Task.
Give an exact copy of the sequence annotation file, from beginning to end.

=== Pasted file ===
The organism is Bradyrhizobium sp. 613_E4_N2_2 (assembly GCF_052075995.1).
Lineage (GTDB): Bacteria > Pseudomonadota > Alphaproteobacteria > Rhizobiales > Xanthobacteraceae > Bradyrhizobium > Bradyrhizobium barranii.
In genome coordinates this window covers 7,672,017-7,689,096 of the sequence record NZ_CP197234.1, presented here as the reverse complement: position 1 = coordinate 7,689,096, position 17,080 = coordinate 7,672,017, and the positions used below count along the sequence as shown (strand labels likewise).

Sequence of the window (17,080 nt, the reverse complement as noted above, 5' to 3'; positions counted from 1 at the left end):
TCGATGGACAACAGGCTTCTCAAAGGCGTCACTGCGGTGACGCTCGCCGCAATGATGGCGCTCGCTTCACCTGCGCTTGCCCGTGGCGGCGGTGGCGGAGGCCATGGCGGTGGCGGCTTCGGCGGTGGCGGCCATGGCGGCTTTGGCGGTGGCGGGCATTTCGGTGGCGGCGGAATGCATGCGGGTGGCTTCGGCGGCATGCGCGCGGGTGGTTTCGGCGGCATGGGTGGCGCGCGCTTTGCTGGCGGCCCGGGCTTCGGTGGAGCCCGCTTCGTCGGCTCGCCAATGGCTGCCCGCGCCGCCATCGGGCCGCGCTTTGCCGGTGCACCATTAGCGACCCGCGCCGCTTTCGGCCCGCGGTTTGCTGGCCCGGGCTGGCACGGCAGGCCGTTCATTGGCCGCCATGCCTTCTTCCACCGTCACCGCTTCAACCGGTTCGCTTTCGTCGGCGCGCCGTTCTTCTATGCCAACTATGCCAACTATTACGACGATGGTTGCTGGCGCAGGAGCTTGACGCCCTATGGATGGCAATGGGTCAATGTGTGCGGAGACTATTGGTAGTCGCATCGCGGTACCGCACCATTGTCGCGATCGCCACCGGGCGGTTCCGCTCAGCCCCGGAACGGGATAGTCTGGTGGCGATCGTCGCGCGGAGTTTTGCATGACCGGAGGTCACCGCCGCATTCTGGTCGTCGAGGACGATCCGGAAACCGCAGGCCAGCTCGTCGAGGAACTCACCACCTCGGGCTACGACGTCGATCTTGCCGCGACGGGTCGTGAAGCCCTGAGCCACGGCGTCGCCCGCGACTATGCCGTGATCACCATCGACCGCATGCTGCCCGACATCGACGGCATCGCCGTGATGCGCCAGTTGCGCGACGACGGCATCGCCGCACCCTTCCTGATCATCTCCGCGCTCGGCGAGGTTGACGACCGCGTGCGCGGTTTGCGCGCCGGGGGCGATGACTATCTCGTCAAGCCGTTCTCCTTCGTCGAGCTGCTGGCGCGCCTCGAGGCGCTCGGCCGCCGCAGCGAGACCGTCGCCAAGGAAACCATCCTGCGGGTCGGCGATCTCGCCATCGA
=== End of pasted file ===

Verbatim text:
The organism is Bradyrhizobium sp. 613_E4_N2_2 (assembly GCF_052075995.1).
Lineage (GTDB): Bacteria > Pseudomonadota > Alphaproteobacteria > Rhizobiales > Xanthobacteraceae > Bradyrhizobium > Bradyrhizobium barranii.
In genome coordinates this window covers 7,672,017-7,689,096 of the sequence record NZ_CP197234.1, presented here as the reverse complement: position 1 = coordinate 7,689,096, position 17,080 = coordinate 7,672,017, and the positions used below count along the sequence as shown (strand labels likewise).

Sequence of the window (17,080 nt, the reverse complement as noted above, 5' to 3'; positions counted from 1 at the left end):
TCGATGGACAACAGGCTTCTCAAAGGCGTCACTGCGGTGACGCTCGCCGCAATGATGGCGCTCGCTTCACCTGCGCTTGCCCGTGGCGGCGGTGGCGGAGGCCATGGCGGTGGCGGCTTCGGCGGTGGCGGCCATGGCGGCTTTGGCGGTGGCGGGCATTTCGGTGGCGGCGGAATGCATGCGGGTGGCTTCGGCGGCATGCGCGCGGGTGGTTTCGGCGGCATGGGTGGCGCGCGCTTTGCTGGCGGCCCGGGCTTCGGTGGAGCCCGCTTCGTCGGCTCGCCAATGGCTGCCCGCGCCGCCATCGGGCCGCGCTTTGCCGGTGCACCATTAGCGACCCGCGCCGCTTTCGGCCCGCGGTTTGCTGGCCCGGGCTGGCACGGCAGGCCGTTCATTGGCCGCCATGCCTTCTTCCACCGTCACCGCTTCAACCGGTTCGCTTTCGTCGGCGCGCCGTTCTTCTATGCCAACTATGCCAACTATTACGACGATGGTTGCTGGCGCAGGAGCTTGACGCCCTATGGATGGCAATGGGTCAATGTGTGCGGAGACTATTGGTAGTCGCATCGCGGTACCGCACCATTGTCGCGATCGCCACCGGGCGGTTCCGCTCAGCCCCGGAACGGGATAGTCTGGTGGCGATCGTCGCGCGGAGTTTTGCATGACCGGAGGTCACCGCCGCATTCTGGTCGTCGAGGACGATCCGGAAACCGCAGGCCAGCTCGTCGAGGAACTCACCACCTCGGGCTACGACGTCGATCTTGCCGCGACGGGTCGTGAAGCCCTGAGCCACGGCGTCGCCCGCGACTATGCCGTGATCACCATCGACCGCATGCTGCCCGACATCGACGGCATCGCCGTGATGCGCCAGTTGCGCGACGACGGCATCGCCGCACCCTTCCTGATCATCTCCGCGCTCGGCGAGGTTGACGACCGCGTGCGCGGTTTGCGCGCCGGGGGCGATGACTATCTCGTCAAGCCGTTCTCCTTCGTCGAGCTGCTGGCGCGCCTCGAGGCGCTCGGCCGCCGCAGCGAGACCGTCGCCAAGGAAACCATCCTGCGGGTCGGCGATCTCGCCATCGA